PYYRAMIDS, Groundislava, Beach Party, DJ Kat Corbett
2220 Beverly Blvd
Los Angeles, CA, 90057
Doors 8:00 PM / Show 9:00 PM
This event is 18 and over
White Arrows stands at these balmy crossroads like a vision from an alternate reality: classic without leaning on nostalgia, visionary but not unfamiliar. What should be a collision of sounds and styles—ritualistic rhythm and four-four thump, synth sequences and strummed guitars, garage-y grind and airy atmosphere—is, in this quintet’s capable hands, a fluidly seething whole. Call it Psychotropical pop, something both busy and breezy. Call it Paul Simon in space (others have). Call it what you will. This is White Arrows.
The White Arrows story begins with a blind boy. Singer Mickey Church was born seeing the world as an impressionistic smear. His vision was righted at age 11, but his imagination ran wild for the intervening years. His memory of growing up in L.A. is confined to smells, sounds and swaths of fuzzy color. With family back east, Mickey eventually left for NYU, and unexpectedly wound up creating his own major with a degree in shamanistic ritual.
The band consists of his younger brother Henry, who started playing drums for the band while still in high school, their old friend J.P. Caballero, previously of Dios Malos, on guitar, Andrew Naeve on keys and electronics, and Steven Vernet on bass. The five bonded over a shared love for sensory overload both aural and visual—essential to the White Arrows live show which currently employs plenty of fog, lights and visuals with hopes of making it bigger and better each tour. With only a 7-inch to sell, they toured with Cults, Those Darlins, The Naked and Famous, played Sasquatch, opened for Weezer, and held residencies at home and in London in 2011.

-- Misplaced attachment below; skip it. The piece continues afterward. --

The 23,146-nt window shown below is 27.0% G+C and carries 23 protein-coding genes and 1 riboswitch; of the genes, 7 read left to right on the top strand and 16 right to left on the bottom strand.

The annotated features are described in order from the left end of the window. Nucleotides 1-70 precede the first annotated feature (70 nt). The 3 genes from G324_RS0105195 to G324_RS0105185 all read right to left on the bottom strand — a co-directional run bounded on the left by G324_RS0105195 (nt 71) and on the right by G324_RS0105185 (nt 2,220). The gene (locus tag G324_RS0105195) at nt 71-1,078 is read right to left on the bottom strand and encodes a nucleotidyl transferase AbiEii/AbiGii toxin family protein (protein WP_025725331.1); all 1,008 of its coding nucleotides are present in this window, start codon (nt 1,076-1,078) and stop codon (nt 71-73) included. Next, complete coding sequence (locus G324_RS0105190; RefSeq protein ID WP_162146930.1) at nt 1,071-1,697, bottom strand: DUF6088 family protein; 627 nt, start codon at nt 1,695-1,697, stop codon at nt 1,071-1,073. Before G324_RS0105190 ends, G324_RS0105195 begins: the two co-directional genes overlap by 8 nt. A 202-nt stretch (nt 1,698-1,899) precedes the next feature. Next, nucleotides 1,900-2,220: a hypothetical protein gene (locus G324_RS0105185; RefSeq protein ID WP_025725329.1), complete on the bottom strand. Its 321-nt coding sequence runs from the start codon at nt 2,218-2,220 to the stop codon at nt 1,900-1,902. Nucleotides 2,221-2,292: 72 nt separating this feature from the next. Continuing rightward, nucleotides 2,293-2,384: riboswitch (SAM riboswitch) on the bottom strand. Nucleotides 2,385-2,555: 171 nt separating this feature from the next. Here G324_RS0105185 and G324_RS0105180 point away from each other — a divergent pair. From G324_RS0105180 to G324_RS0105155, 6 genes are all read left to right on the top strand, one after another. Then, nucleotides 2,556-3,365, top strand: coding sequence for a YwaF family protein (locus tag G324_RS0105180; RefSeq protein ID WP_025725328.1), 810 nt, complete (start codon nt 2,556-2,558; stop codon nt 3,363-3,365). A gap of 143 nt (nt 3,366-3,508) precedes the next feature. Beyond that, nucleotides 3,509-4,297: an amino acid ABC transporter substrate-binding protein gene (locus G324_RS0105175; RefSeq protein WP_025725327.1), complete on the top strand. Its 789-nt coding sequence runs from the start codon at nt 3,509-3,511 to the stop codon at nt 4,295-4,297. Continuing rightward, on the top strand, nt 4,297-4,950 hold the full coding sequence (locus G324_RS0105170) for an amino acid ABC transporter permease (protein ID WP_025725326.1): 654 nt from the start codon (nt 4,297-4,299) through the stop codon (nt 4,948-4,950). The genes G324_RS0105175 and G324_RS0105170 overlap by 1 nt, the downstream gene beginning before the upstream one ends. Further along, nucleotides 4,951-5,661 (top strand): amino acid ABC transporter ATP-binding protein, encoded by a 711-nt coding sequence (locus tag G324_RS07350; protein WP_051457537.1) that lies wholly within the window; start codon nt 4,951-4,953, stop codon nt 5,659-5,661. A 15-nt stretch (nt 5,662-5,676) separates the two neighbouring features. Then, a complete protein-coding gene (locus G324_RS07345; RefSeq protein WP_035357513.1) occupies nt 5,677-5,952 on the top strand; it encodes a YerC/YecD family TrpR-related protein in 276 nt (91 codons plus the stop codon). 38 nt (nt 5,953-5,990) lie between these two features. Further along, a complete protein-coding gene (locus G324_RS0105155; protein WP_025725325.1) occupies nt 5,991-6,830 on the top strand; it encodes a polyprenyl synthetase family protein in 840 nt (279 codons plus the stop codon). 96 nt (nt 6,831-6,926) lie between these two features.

With the release of the album, “Dry Land Is Not A Myth” in June, the band has been on the road almost continuously this year with Beat Connection, White Denim, Givers, and Unknown Mortal Orchestra with no plans to slow down and trips to Australia, the United States, and both the UK and Europe to close out the year.
From the mystical, unGoogleable beyond comes PYYRAMIDS, a new collaboration by OK Go’s Tim Nordwind and singer Drea Smith. Living in the dark, atmospheric grotto midway between the dance floor and the mopey teenage bedroom of the mind, PYYRAMIDS’ six-song debut will be available on October 31st from Paracadute, the full-service 21st century record label OK Go founded on their 2010 parting from Capitol. Befitting the band’s cross of banging beats with underground pop, PYYRAMIDS arrives on that most idiosyncratic of formats, 10-inch vinyl.
PYYRAMIDS comes as a reinvention for both players and steps into new, wild territory. For Nordwind, the guy with the bass, beard, and glasses in OK Go, PYYRAMIDS’ expansive textures find him far from the bright indie pop and all-inclusive videos that have made OK Go one of the most recognizable – not to mention most-watched – acts of the digital age. (Though that doesn’t mean PYYRAMIDS won’t try their hand at videos.) For Smith, formerly the saucy half of the electro-pop duo He Say She Say – and a stint with Lupe Fiasco – it brings her songwriting into a place of bold new maturity without sacrificing the force of her singular presence. For both, it is an unlikely partnership entirely befitting of the new age.